The bey grumbled and might have refused—there was always an uneasy balance of power between the two men—but one of the soldiers stepped up and cut Faris’s wrists free. Another handed him his cloak. Faris wrapped the cloak around himself, pulled up the remains of his breeches, and clutched at the torn fabric as he turned around.

The soldiers had moved away slightly and some people had lit lanterns and torches, so finally he got a good view of the crowd. It was… everyone. Seemingly the entire population of Zidar was jammed into the square. Boro was at the front, being held back by several burly men. He was bootless and without a cloak, and his eyes were wild.

Faris smiled at him. He tried to convey a message wordlessly:
I love you. Whatever happens next, stay safe. Stay well. I love you.

Maybe Boro understood, because he relaxed a little in the men’s grip and attempted a smile in return.

The bey was glaring furiously at everyone, but the qadi looked as calm as ever. He moved close to Faris and spoke in a low voice. “I will hear this new evidence, but I still must fulfill my duties under the law.”

“I understand, sir.”

“If this evidence does not absolve you of your guilt, the sentence will stand.”

“Yes, sir. I know.” And while Faris did not want to die, he’d meet his death with a lighter heart, knowing that the people of Zidar respected and valued him. Despite how he’d viewed himself for so many years, they didn’t think of him as a thief.

Divjak nodded. “Good. But if the sentence is to be carried out, I am concerned about the reaction of this crowd.”

“Sir, I will beg them myself to stand back and allow the bey to do his job. I don’t want anyone getting hurt.”

The qadi gave him a long, piercing look before nodding again. “Very well, Faris.”

Faris held up his breeches and gazed out at Boro. The cloak rubbed painfully against his new lash marks, but that was a discomfort easily borne. And when he looked at the other faces in the crowd, he saw concern, anger, and impatience, but not disgust. People smiled at him—even Mirsada. When these people looked at him, they didn’t see an orphan or a thief. They saw their neighbor, their customer, their healer. Their friend. And that was the truth, Faris realized at last.

It was a night full of shocks. He was flabbergasted, bewildered, maybe even a bit giddy. He’d never before had so many emotions storming within him at once.

The gathered townspeople were beginning to shift restlessly when a new commotion arose at the back. Everyone turned to see, and Faris squinted into the darkness at the edge of the square. The crowd parted to let two men walk through and approach the pillar.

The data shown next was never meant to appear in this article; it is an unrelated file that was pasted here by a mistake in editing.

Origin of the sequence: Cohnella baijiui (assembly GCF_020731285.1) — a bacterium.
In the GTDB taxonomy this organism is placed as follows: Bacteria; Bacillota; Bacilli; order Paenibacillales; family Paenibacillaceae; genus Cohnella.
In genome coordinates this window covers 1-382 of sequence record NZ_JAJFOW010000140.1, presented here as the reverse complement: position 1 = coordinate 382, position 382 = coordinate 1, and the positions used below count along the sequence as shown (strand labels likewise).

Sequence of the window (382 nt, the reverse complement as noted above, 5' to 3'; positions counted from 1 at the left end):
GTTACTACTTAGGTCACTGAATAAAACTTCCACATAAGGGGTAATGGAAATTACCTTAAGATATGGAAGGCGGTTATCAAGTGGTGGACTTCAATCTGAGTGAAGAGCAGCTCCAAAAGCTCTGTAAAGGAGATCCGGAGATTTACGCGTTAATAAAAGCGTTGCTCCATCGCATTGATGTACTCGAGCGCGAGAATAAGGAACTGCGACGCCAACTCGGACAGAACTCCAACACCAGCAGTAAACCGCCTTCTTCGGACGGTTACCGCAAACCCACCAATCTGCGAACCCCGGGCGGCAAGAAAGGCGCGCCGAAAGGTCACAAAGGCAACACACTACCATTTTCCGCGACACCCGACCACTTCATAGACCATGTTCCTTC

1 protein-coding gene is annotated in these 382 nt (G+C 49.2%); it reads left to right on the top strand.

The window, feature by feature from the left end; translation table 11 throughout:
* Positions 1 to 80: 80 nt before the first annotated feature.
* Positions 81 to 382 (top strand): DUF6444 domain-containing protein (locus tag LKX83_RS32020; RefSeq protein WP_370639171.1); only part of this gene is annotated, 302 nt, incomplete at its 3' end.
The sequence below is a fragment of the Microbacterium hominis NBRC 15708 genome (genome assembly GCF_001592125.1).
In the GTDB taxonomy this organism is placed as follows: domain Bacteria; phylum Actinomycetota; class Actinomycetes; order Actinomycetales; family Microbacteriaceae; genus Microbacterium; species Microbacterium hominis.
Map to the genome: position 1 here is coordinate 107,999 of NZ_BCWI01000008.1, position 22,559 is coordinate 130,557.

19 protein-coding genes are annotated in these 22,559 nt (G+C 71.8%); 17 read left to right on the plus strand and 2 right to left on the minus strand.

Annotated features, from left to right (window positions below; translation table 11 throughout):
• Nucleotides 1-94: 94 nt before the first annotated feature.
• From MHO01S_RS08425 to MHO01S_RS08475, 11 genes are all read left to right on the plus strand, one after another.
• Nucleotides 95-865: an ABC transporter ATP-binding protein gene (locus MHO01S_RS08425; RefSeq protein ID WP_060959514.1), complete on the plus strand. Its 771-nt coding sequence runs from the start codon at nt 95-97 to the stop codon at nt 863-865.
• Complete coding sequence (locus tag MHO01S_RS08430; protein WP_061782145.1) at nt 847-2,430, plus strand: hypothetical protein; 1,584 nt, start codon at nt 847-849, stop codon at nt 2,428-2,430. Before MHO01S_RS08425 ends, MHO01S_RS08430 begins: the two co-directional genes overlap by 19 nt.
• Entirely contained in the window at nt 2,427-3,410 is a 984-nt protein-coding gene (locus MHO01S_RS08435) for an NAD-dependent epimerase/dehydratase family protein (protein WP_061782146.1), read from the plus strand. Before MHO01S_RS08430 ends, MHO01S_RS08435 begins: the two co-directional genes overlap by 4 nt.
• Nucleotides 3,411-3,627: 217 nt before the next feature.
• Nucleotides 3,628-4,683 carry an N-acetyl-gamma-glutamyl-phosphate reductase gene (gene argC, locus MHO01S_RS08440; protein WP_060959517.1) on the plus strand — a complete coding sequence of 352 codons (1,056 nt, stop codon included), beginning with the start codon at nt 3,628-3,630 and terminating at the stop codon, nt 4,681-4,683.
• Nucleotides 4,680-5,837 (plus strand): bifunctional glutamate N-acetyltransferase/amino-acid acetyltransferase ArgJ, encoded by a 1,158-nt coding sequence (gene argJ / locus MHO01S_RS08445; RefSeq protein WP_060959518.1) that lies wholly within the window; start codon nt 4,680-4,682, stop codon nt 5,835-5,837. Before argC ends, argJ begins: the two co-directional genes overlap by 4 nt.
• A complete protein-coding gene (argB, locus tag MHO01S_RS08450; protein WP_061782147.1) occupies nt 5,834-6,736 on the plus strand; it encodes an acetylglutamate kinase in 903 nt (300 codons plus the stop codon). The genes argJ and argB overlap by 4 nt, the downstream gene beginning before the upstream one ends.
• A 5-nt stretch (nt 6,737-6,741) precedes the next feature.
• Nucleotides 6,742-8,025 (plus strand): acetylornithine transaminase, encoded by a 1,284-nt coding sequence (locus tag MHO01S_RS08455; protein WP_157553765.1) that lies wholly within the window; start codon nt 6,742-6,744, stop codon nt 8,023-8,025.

One of the men was Safet the barber. He was scowling, and his cap sat crookedly on his head. He was holding the other man by the forearm—dragging him, really. The second man looked terrified. Faris blinked when he recognized the second man. He was one of the guards who’d accompanied Kurjak to Faris’s house.

Safet came to a halt in front of Divjak. “This is my cousin, Habir. He works for that demon Ratko Kurjak.” Safet yanked Habir’s arm, hard. “Tell him.”

Habir shook his head rapidly. “No. No, I can’t.” He sounded as if he was about to cry.

But Safet had no pity. “Tell him, cousin! Faris saved your sister’s life when she was dying from that fever. And what about your nephew? He would have lost his leg at the very least if Faris hadn’t healed him. Now is the time to repay those debts with the truth.”

After a moment, Habir nodded slightly and Safet released his arm.

“Have you evidence to give?” Divjak asked him. The square had grown so silent that his voice echoed off the buildings.

“Yes, Qadi,” Habir replied in a near whisper.

Although Divjak was the shorter of the two, he somehow managed to tower over Habir. “And you realize the penalties for false testimony are severe?”

“I… yes. Wh-what about false… actions?”

“If they resulted in harm to another person, the penalties are also severe.”

Perhaps realizing he was doomed either way, Habir made a strangled little noise. But Safet continued to glare at him so angrily that Faris nearly expected the barber to pull out one of his razors. Habir shuddered. “I don’t… I don’t….”

“Go ahead. Loudly, so that all may hear.”

Habir cast a nervous look over his shoulder at the crowd. When he turned back, his gaze shifted to Faris. Several expressions raced across the man’s face before he straightened his shoulders and again addressed Divjak. “I will tell you the truth, Qadi.”

Everyone waited. Boro was still restrained by several men, and he’d caught his lower lip between his teeth. Faris tasted blood and realized he’d been doing the same.